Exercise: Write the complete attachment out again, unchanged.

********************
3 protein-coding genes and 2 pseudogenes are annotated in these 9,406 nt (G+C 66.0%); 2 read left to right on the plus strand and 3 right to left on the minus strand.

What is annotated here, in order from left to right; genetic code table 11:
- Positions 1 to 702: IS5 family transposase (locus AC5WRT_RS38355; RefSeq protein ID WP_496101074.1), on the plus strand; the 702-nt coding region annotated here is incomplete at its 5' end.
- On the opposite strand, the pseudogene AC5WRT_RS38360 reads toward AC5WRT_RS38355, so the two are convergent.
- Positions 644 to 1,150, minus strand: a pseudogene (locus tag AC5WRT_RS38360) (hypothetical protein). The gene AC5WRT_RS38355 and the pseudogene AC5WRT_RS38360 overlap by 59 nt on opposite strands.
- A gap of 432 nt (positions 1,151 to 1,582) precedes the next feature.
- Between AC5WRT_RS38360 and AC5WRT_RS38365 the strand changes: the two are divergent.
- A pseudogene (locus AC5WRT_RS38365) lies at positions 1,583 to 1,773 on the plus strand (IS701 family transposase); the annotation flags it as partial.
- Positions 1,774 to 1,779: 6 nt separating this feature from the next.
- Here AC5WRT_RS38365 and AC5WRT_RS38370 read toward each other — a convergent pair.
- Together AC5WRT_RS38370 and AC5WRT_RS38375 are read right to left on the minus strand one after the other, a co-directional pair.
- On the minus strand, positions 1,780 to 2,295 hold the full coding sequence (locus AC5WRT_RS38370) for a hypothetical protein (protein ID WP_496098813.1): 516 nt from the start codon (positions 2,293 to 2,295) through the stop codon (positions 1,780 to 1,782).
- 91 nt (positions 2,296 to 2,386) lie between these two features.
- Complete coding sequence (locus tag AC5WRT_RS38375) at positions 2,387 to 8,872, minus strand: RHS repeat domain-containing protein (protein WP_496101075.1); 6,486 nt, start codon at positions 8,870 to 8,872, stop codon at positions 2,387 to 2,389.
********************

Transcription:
3 protein-coding genes and 2 pseudogenes are annotated in these 9,406 nt (G+C 66.0%); 2 read left to right on the plus strand and 3 right to left on the minus strand.

What is annotated here, in order from left to right; genetic code table 11:
- Positions 1 to 702: IS5 family transposase (locus AC5WRT_RS38355; RefSeq protein ID WP_496101074.1), on the plus strand; the 702-nt coding region annotated here is incomplete at its 5' end.
- On the opposite strand, the pseudogene AC5WRT_RS38360 reads toward AC5WRT_RS38355, so the two are convergent.
- Positions 644 to 1,150, minus strand: a pseudogene (locus tag AC5WRT_RS38360) (hypothetical protein). The gene AC5WRT_RS38355 and the pseudogene AC5WRT_RS38360 overlap by 59 nt on opposite strands.
- A gap of 432 nt (positions 1,151 to 1,582) precedes the next feature.
- Between AC5WRT_RS38360 and AC5WRT_RS38365 the strand changes: the two are divergent.
- A pseudogene (locus AC5WRT_RS38365) lies at positions 1,583 to 1,773 on the plus strand (IS701 family transposase); the annotation flags it as partial.
- Positions 1,774 to 1,779: 6 nt separating this feature from the next.
- Here AC5WRT_RS38365 and AC5WRT_RS38370 read toward each other — a convergent pair.
- Together AC5WRT_RS38370 and AC5WRT_RS38375 are read right to left on the minus strand one after the other, a co-directional pair.
- On the minus strand, positions 1,780 to 2,295 hold the full coding sequence (locus AC5WRT_RS38370) for a hypothetical protein (protein ID WP_496098813.1): 516 nt from the start codon (positions 2,293 to 2,295) through the stop codon (positions 1,780 to 1,782).
- 91 nt (positions 2,296 to 2,386) lie between these two features.
- Complete coding sequence (locus tag AC5WRT_RS38375) at positions 2,387 to 8,872, minus strand: RHS repeat domain-containing protein (protein WP_496101075.1); 6,486 nt, start codon at positions 8,870 to 8,872, stop codon at positions 2,387 to 2,389.